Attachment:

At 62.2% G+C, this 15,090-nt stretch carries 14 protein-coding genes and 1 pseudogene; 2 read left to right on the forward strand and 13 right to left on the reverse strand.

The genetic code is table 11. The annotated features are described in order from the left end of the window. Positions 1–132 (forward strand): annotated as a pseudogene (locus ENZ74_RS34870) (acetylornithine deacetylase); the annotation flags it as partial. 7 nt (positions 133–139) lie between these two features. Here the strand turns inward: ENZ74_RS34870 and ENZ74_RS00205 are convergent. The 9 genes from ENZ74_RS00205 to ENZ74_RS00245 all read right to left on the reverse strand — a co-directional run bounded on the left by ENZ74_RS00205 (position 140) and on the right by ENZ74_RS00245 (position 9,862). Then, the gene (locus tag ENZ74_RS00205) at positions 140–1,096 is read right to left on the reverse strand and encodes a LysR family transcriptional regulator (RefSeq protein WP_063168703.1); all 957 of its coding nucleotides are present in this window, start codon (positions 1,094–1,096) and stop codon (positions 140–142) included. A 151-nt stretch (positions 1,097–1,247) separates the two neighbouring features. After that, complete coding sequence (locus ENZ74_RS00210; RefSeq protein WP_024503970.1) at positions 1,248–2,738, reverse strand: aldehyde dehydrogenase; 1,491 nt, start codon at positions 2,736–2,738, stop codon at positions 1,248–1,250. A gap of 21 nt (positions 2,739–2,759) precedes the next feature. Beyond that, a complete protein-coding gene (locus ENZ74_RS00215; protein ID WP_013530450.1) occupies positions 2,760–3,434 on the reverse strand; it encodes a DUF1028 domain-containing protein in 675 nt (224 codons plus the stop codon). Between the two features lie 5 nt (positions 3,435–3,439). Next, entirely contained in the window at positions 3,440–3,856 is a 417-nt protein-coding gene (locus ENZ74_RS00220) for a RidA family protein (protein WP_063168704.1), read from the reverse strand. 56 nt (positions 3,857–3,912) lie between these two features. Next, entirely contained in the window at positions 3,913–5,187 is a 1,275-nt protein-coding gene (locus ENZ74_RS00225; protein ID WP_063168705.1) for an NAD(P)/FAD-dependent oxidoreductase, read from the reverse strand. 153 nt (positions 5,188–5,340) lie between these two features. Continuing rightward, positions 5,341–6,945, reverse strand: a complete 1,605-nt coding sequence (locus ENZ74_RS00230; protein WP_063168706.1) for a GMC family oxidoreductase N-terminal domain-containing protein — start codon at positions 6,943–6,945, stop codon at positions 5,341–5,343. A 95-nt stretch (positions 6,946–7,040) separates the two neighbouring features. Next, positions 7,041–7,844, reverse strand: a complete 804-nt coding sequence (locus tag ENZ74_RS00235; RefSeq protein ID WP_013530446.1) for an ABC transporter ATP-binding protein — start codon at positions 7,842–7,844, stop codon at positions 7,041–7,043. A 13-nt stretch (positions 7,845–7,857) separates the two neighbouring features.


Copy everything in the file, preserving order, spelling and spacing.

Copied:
At 62.2% G+C, this 15,090-nt stretch carries 14 protein-coding genes and 1 pseudogene; 2 read left to right on the forward strand and 13 right to left on the reverse strand.

The genetic code is table 11. The annotated features are described in order from the left end of the window. Positions 1–132 (forward strand): annotated as a pseudogene (locus ENZ74_RS34870) (acetylornithine deacetylase); the annotation flags it as partial. 7 nt (positions 133–139) lie between these two features. Here the strand turns inward: ENZ74_RS34870 and ENZ74_RS00205 are convergent. The 9 genes from ENZ74_RS00205 to ENZ74_RS00245 all read right to left on the reverse strand — a co-directional run bounded on the left by ENZ74_RS00205 (position 140) and on the right by ENZ74_RS00245 (position 9,862). Then, the gene (locus tag ENZ74_RS00205) at positions 140–1,096 is read right to left on the reverse strand and encodes a LysR family transcriptional regulator (RefSeq protein WP_063168703.1); all 957 of its coding nucleotides are present in this window, start codon (positions 1,094–1,096) and stop codon (positions 140–142) included. A 151-nt stretch (positions 1,097–1,247) separates the two neighbouring features. After that, complete coding sequence (locus ENZ74_RS00210; RefSeq protein WP_024503970.1) at positions 1,248–2,738, reverse strand: aldehyde dehydrogenase; 1,491 nt, start codon at positions 2,736–2,738, stop codon at positions 1,248–1,250. A gap of 21 nt (positions 2,739–2,759) precedes the next feature. Beyond that, a complete protein-coding gene (locus ENZ74_RS00215; protein ID WP_013530450.1) occupies positions 2,760–3,434 on the reverse strand; it encodes a DUF1028 domain-containing protein in 675 nt (224 codons plus the stop codon). Between the two features lie 5 nt (positions 3,435–3,439). Next, entirely contained in the window at positions 3,440–3,856 is a 417-nt protein-coding gene (locus ENZ74_RS00220) for a RidA family protein (protein WP_063168704.1), read from the reverse strand. 56 nt (positions 3,857–3,912) lie between these two features. Next, entirely contained in the window at positions 3,913–5,187 is a 1,275-nt protein-coding gene (locus ENZ74_RS00225; protein ID WP_063168705.1) for an NAD(P)/FAD-dependent oxidoreductase, read from the reverse strand. 153 nt (positions 5,188–5,340) lie between these two features. Continuing rightward, positions 5,341–6,945, reverse strand: a complete 1,605-nt coding sequence (locus ENZ74_RS00230; protein WP_063168706.1) for a GMC family oxidoreductase N-terminal domain-containing protein — start codon at positions 6,943–6,945, stop codon at positions 5,341–5,343. A 95-nt stretch (positions 6,946–7,040) separates the two neighbouring features. Next, positions 7,041–7,844, reverse strand: a complete 804-nt coding sequence (locus tag ENZ74_RS00235; RefSeq protein ID WP_013530446.1) for an ABC transporter ATP-binding protein — start codon at positions 7,842–7,844, stop codon at positions 7,041–7,043. A 13-nt stretch (positions 7,845–7,857) separates the two neighbouring features.